Liquid agents such as PVA have been used to permanently occlude the spinal AVM but occluding the primary area of the feeder without reaching the actual site of the fistula results in recanalization or formation of collateral vessels to the AVM. Liquid glue embolic agents such as isobutyl-2-cyanoacrylate or N-butyl cyanoacrylate facilitate distal vessel penetration with a more permanent AVM occlusion. However, these agents require micro-catheter access directly at the site of fistula. A rapid catheter withdrawal (within seconds) following injection of the embolic material is essential especially in slow flow AVMs since these agents tend to polymerize near the catheter tip. Ethylene vinyl alcohol (Onyx) has a relatively lower viscosity compared to other liquid embolic agents that helps to disperse the agents to parts of AVM/arteriovenous fistulae which the micro-catheter cannot access; and, the embolic material may be injected slowly (over a period of minutes) leading to its more accurate placement within the spinal AVM to secure a more complete embolization.[23] However, the remnant lesion may be difficult to visualize due to radio-opacity of tantalum mixed in onyx; onxy may be potentially toxic to neural and vascular tissue; and, a far greater reflux into feeding arteries (particularly the radiculo-medullary supply to the spinal cord) may occur during the execution of the endovascular maneuvers that facilitate deep penetration of onyx into the lesions.[29]

Indications for surgery

In patients with Type I spinal arteriovenous fistula, 25.7% underwent surgery and 2.9%, a combined modality of treatment. The ease of interruption of the dorsally placed type I arteriovenous fistula or of the dilated draining vein often makes surgery the “gold standard” of treatment.[18] The extreme tortuosity and sinuous course of the feeding arteries that made catheterization difficult; and an extremely low-flow fistula made surgery a favorable option in these patients. In type II AVMs, where 38% patients underwent surgery, the AVM manifested as an intramedullary mass lesion and surgical extirpation was the preferred option not only to alleviate the pressure effects on the cord but also to avoid compromising the important feeding vessels common to both the AVM and the cord substance.[19] Type III and type IV patients often had multiple feeders at variable levels and a diffuse nidus of vessels forming the AVM. Embolization often helped to occlude the primary vascular supply prior to the surgical maneuvers. The latter included additionally interrupting the dilated feeding arteries, excising or coagulating the nidus, stripping off the dilated perimedullary veins that were causing mass effect and venous engorgement or, obliterating the arterial/venous aneurysm.[21],[22] In consonance with our findings, Zozulya et al. have defined the role of surgery in these lesions. They propose the general principle of occluding the feeding and draining vessels and resection of the malformation in AVMs; and, the occlusion of only the feeding vessels in arteriovenous fistulae.[5] Thus, occlusion of the feeding and draining vessels and excision of AVM was the preferred approach in most patients with type II intramedullary AVM with a focal nidus, epidural AVM and, an occasional type III AVM with intra- and extra-medullary component and type IVa or IVb perimedullary AVM (in the latter two groups usually after therapeutic embolization). Occlusion of only the feeding vessels was the preferred option in Type I dural arteriovenous fistula (interrupting of draining vein sufficed in most cases), type II intramedullary AVM with a diffuse nidus and, an occasional type IV perimedullary arteriovenous fistula or AVM and intramedullary diffuse AVM (where excision of the diffuse intramedullary nidus may lead to cord injury).[5] High flow type III and IVc lesions usually required solely therapeutic embolization of the feeding vessels with or without embolization of the nidus.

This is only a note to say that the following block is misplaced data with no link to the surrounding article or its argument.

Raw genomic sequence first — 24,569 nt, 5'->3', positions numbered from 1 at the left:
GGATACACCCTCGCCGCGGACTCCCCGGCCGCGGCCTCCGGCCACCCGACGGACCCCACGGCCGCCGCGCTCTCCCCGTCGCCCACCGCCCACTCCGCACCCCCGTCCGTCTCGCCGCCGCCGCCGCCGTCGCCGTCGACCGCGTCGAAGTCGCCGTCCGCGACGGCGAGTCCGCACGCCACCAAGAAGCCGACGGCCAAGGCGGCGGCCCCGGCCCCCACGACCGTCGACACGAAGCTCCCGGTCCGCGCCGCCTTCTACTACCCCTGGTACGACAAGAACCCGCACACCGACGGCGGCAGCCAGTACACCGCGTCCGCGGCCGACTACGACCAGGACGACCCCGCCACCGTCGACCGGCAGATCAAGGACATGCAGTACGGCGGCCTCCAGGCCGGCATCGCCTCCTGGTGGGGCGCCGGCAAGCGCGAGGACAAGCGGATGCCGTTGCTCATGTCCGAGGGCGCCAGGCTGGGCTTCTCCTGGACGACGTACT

The physicians evaluating results were involved in the primary treatment of the patients. The patients were not randomly assigned to either the surgical or embolization groups. Embolization was always the first option and the referral for surgery was made after the feasibility of therapeutic intervention had been carefully assessed. Greater recruitment of patients in all the groups would have led to a more meaningful statistical significance. The assessment of functional status of our patients was at discharge. There was a possibility of far greater improvement on a long-term basis. However, the emphasis of this study was on investigating the role of surgery in these lesions and not on assessing the clinical outcome of the patients on prolonged follow-up.